Purchasing health insurance for a business has a different set of rules than shopping for individual coverage. Group health insurance refers to a single policy issued to a group that covers all eligible employees and sometimes their dependents.
With group health insurance, the insurer’s risk is calculated differently than with an individual plan. Group health insurance rates are determined based on risk factors balanced over an entire group, using general information such as age and gender.
Business owners choose between several types of group health insurance plans that offer varying levels of coverage and requirements. Here is a look at some of the most common types of group health insurance plans a business can purchase.
Health Maintenance Organization (HMO) Plans
An HMO is designed to keep costs low and predictable for plan participants. Under an HMO, a person has just one primary care doctor to coordinate their care for a more personalized doctor-patient relationship. HMO health plans also offer monthly premiums, deductibles, and copays that are generally lower than other plans.
Patients have access to a team of doctors and hospitals in their HMO provider network that helps limit expenses. An HMO network is usually made up of doctors, hospitals, labs, clinics, pharmacies, medical equipment vendors, and imaging centers. HMOs can also save employers on health care costs.
Preferred Provider Organization (PPO) Plans
PPO plans provide employees with the flexibility of choosing their doctors, hospitals, and other healthcare providers. This type of group health insurance does not require an employee to get a referral from the primary care provider (PCP) and workers can see providers out of the plan’s network.
However, this freedom to see any provider comes at a cost. PPO plans have higher monthly premiums and out-of-pocket expenses like coinsurance, copay, and deductibles.
Although PPOs offer a wide range of deductible options, a PPO with a small deductible is likely to be the most expensive of all health plans. In addition, these plans generally become more costly as employees age.
Exclusive Provider Organization (EPO) Plans
An EPO plan allows employees to use doctors and hospitals within the plan’s network. There are no out-of-network benefits, meaning employees that see providers out-of-network must cover the full cost themselves.
However, EPO plans are an excellent option for employees that do not want to get a referral to see a specialist. EPO plans are often more affordable than PPO plans.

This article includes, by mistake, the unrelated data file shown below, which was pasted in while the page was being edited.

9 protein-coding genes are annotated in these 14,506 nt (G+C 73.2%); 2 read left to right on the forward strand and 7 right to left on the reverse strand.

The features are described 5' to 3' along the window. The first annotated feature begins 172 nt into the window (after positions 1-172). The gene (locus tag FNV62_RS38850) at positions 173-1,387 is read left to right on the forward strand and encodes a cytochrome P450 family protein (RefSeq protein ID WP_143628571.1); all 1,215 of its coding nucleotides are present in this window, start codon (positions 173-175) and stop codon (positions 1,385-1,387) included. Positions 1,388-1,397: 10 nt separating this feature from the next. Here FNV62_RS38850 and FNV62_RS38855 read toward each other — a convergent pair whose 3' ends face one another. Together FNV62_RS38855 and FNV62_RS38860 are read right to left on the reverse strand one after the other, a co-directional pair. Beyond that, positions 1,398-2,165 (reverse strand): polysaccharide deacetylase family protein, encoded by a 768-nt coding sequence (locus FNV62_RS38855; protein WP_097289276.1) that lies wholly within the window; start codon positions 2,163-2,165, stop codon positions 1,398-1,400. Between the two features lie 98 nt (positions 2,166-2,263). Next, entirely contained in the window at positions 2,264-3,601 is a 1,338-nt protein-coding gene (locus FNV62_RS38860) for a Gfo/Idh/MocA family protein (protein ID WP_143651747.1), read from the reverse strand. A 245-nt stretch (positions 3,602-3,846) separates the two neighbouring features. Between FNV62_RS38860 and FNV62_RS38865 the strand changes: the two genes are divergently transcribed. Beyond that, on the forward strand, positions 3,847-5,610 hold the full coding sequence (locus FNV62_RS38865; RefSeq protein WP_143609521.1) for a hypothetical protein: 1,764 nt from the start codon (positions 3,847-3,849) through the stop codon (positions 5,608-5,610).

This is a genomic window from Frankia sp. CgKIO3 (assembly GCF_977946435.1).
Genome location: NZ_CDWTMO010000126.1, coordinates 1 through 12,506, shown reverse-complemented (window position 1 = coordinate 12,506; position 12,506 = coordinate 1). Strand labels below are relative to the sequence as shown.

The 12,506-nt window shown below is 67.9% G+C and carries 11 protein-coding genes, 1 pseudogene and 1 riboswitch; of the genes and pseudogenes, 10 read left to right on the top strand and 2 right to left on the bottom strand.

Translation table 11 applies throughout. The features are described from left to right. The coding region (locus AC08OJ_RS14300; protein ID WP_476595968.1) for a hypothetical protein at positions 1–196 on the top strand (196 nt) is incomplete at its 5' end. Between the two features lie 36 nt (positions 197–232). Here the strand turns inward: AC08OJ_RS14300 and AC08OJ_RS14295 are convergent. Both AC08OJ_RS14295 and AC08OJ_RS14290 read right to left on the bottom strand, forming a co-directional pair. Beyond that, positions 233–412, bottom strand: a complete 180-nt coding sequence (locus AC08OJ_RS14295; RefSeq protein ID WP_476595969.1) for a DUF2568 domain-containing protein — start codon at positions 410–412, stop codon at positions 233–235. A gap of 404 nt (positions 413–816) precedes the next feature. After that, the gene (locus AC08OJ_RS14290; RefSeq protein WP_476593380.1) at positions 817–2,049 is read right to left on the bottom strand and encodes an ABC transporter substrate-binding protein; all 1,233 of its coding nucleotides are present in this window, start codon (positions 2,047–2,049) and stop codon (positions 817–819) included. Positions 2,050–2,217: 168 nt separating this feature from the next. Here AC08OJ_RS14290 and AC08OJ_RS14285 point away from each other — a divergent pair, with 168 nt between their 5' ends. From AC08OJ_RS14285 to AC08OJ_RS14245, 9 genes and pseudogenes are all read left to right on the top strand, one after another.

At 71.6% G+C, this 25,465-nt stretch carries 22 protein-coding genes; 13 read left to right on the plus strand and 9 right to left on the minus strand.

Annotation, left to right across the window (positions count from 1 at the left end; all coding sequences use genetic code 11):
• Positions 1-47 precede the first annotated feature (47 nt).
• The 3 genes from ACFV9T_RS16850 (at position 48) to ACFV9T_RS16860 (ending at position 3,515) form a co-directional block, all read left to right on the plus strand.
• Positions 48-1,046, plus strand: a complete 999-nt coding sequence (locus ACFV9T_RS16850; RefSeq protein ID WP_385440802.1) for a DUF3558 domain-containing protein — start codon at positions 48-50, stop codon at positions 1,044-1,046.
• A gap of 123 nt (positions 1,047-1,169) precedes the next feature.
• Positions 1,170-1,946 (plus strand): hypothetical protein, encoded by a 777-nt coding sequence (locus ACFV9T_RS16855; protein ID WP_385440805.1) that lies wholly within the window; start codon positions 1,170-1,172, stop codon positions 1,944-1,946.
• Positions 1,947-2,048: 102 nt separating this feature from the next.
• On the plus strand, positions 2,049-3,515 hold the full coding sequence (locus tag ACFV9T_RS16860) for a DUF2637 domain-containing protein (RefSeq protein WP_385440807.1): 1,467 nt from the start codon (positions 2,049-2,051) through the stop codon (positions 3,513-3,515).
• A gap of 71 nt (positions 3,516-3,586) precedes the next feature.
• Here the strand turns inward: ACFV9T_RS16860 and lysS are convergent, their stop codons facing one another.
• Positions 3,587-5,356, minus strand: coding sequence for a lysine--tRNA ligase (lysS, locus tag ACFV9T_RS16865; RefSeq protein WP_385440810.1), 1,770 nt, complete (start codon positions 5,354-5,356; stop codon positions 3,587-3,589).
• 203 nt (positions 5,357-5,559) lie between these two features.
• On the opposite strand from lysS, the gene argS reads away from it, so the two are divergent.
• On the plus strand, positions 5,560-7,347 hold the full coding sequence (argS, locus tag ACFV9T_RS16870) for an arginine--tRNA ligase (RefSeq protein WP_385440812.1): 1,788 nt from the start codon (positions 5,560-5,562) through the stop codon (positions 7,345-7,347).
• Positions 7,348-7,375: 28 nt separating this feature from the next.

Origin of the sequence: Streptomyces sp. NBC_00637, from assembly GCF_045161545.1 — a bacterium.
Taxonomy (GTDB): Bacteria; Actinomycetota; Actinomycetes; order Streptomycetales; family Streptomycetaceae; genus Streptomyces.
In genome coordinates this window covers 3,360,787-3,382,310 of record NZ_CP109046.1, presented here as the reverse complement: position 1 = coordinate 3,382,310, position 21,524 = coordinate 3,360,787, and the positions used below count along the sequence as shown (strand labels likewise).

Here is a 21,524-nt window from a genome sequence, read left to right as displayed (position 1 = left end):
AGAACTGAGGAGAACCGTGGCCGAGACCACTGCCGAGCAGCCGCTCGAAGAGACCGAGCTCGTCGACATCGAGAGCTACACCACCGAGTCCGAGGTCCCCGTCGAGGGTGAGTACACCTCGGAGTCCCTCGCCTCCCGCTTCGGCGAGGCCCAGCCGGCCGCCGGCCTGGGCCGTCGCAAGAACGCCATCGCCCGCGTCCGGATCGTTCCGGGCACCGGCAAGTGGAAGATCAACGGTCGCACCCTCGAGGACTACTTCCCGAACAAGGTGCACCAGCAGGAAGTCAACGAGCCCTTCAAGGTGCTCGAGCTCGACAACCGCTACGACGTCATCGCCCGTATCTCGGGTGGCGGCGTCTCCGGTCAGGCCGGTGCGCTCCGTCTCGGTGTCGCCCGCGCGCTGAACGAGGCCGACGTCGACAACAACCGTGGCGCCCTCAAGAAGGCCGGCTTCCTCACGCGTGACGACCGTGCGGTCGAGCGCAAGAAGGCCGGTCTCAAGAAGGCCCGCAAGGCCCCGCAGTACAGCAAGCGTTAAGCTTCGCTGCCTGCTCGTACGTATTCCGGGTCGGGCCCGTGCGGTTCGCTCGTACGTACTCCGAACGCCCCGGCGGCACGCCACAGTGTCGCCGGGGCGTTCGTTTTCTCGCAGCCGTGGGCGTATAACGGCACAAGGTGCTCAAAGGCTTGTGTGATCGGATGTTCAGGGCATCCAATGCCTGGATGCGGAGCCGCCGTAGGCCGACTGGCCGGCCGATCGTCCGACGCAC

The network of providers and medical facilities is often fairly limited with EPO plans. When employees stay in-network, they can enjoy minimal out-of-pocket costs.
Fully-Insured vs. Self-Funded vs. Level-Funded Plans
Employers looking to save money on group health insurance are often interested in learning about alternative options to group health care for employees. There are three main types of health care options offered by businesses, including the following:
Fully-insured health care is the most common type. The employee or the employer pays a premium to the insurance carrier and in return, the insurance carrier assumes responsibility for paying any future medical claims that are covered in the policy’s contract.
There is usually an out-of-pocket maximum that the individual or family must pay upfront for medical services with a fully-insured plan.
Self-funded insurance refers to a structure in which a company provides the funds needed to pay for employees’ expected medical claims. The employer forms an “insurance pool” with the participants in the pool consisting of eligible employees.
Self-funded employers usually require reinsurance or stop-loss insurance that helps cover any claims that exceed the predicted expenses. Self-funded insurance is more common among larger businesses and can save employers a significant amount of money.
Level-funded insurance is a popular option among both small and large employers. In simple terms, level-funding is essentially self-funding that is done on a smaller scale.
A level-funded health plan combines the customization aspect and cost-savings of a self-funded plan with the predictability and safety of a fully-funded plan.
There are benefits of level-funding for both employers and employees, including cost-savings, flexible plan design, and fewer regulatory requirements than traditional, fully-insured plans.
Speak With An Benefits Consulting Firm About Group Health Insurance
Offering group health coverage to employees is a major decision for any business that should not be taken lightly. However, choosing between the various types of group health insurance plans can sometimes be challenging.
When selecting a group health insurance plan, it is important to consider aspects like cost, flexibility, amount of coverage, and the age and overall health of the employees. To learn more about the types of group health insurance plans available to businesses or to speak with an experienced benefits consulting firm, contact New City Insurance today.